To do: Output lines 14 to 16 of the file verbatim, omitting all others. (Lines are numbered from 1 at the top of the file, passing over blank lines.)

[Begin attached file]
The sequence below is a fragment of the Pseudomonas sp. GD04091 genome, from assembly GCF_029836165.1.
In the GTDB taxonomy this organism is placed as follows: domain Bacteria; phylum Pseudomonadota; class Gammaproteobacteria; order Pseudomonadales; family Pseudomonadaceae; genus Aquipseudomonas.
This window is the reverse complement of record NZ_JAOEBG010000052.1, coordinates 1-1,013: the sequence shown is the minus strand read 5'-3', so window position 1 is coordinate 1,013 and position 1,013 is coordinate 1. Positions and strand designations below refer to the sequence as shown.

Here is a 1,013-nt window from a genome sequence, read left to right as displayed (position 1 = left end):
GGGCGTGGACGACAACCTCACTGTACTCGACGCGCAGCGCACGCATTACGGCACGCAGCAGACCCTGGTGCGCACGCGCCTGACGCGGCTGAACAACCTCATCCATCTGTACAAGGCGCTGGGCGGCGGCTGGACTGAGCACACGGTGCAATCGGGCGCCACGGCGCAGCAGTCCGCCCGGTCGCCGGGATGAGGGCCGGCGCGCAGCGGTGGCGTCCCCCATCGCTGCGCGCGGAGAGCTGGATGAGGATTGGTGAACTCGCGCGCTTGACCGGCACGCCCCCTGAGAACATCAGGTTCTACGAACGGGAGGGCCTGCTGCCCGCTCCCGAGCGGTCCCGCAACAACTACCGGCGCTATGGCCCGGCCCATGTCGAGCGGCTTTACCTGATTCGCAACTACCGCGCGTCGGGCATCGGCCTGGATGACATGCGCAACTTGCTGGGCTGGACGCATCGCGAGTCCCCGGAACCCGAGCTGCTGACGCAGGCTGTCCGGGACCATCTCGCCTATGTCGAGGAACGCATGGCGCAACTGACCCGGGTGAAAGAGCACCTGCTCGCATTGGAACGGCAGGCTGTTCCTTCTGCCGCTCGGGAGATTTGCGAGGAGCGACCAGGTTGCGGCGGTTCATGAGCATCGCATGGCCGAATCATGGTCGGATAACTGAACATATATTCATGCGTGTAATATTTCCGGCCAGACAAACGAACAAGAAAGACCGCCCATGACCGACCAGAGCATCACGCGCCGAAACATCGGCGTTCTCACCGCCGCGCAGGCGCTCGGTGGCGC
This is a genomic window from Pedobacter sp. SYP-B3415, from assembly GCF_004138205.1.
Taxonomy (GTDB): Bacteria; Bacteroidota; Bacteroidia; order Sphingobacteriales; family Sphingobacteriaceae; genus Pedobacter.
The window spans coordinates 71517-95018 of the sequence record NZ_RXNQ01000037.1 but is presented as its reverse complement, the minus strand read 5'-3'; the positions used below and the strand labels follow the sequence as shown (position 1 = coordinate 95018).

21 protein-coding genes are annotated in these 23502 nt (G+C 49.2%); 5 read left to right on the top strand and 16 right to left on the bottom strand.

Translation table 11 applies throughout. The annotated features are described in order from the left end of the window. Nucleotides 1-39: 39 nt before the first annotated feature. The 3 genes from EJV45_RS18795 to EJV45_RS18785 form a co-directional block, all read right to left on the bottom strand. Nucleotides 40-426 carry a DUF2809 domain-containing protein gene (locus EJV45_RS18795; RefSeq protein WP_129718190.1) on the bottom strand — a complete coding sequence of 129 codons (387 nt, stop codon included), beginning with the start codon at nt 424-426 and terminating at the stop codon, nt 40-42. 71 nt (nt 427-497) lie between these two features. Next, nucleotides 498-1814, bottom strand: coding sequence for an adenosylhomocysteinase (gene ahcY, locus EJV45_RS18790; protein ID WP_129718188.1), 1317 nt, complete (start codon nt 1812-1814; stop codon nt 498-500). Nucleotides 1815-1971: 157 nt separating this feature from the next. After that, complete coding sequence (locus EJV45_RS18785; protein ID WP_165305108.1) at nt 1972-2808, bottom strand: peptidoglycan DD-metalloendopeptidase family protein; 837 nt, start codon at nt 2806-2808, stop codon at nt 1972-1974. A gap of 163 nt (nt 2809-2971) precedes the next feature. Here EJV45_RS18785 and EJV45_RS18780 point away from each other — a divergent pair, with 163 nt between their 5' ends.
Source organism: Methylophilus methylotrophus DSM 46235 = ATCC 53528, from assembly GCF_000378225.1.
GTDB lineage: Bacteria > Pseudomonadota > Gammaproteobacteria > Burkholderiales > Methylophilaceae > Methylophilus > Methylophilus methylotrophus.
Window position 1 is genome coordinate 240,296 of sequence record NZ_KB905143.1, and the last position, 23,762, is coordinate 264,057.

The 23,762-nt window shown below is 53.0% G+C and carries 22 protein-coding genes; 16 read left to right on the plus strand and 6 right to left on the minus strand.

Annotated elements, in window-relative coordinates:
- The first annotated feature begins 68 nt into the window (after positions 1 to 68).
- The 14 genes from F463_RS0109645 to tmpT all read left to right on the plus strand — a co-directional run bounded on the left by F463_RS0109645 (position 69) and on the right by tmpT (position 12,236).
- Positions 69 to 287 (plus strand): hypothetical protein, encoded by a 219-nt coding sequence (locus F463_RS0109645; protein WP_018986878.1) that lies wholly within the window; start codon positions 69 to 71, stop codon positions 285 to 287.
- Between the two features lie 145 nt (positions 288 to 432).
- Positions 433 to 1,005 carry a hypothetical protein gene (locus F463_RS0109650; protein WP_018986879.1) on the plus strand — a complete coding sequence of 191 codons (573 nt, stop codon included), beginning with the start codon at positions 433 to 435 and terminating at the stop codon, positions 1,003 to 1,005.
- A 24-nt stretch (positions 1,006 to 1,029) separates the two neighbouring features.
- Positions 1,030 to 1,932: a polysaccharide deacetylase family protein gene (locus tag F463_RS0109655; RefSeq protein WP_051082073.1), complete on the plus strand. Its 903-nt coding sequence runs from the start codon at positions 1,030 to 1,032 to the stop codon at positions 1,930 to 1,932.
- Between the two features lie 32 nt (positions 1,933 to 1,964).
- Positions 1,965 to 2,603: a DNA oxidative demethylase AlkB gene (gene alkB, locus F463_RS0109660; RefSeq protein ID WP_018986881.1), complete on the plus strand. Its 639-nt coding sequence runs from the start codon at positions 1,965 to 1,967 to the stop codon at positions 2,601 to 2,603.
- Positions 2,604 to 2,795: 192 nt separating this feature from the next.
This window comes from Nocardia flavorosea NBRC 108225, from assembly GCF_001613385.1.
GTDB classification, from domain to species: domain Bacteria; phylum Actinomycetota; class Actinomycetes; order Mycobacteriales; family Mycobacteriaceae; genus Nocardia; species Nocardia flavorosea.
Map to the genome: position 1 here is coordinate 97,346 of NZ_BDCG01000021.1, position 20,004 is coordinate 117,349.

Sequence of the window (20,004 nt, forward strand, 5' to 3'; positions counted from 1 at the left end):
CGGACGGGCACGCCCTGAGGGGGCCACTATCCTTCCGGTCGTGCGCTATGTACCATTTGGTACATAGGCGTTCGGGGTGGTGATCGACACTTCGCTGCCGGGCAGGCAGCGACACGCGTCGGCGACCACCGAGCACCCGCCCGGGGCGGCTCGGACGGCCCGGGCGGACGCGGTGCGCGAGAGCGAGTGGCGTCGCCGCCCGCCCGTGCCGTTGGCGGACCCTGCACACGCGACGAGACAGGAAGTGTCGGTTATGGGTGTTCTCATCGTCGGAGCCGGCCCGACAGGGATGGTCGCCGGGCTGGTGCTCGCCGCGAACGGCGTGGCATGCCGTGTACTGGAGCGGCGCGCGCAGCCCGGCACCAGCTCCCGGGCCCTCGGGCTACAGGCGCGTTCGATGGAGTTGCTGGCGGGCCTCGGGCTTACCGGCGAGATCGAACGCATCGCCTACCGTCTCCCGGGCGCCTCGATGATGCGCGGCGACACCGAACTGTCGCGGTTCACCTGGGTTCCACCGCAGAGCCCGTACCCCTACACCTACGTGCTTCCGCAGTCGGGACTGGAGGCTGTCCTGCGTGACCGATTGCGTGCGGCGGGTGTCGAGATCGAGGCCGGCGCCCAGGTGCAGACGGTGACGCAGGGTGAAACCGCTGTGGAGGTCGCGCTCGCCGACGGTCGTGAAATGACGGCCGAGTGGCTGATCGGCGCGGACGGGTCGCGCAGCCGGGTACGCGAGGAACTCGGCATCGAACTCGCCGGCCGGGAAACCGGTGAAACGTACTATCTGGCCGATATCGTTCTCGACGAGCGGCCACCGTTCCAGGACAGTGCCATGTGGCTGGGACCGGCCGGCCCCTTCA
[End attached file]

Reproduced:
The 23,762-nt window shown below is 53.0% G+C and carries 22 protein-coding genes; 16 read left to right on the plus strand and 6 right to left on the minus strand.

Annotated elements, in window-relative coordinates:
- The first annotated feature begins 68 nt into the window (after positions 1 to 68).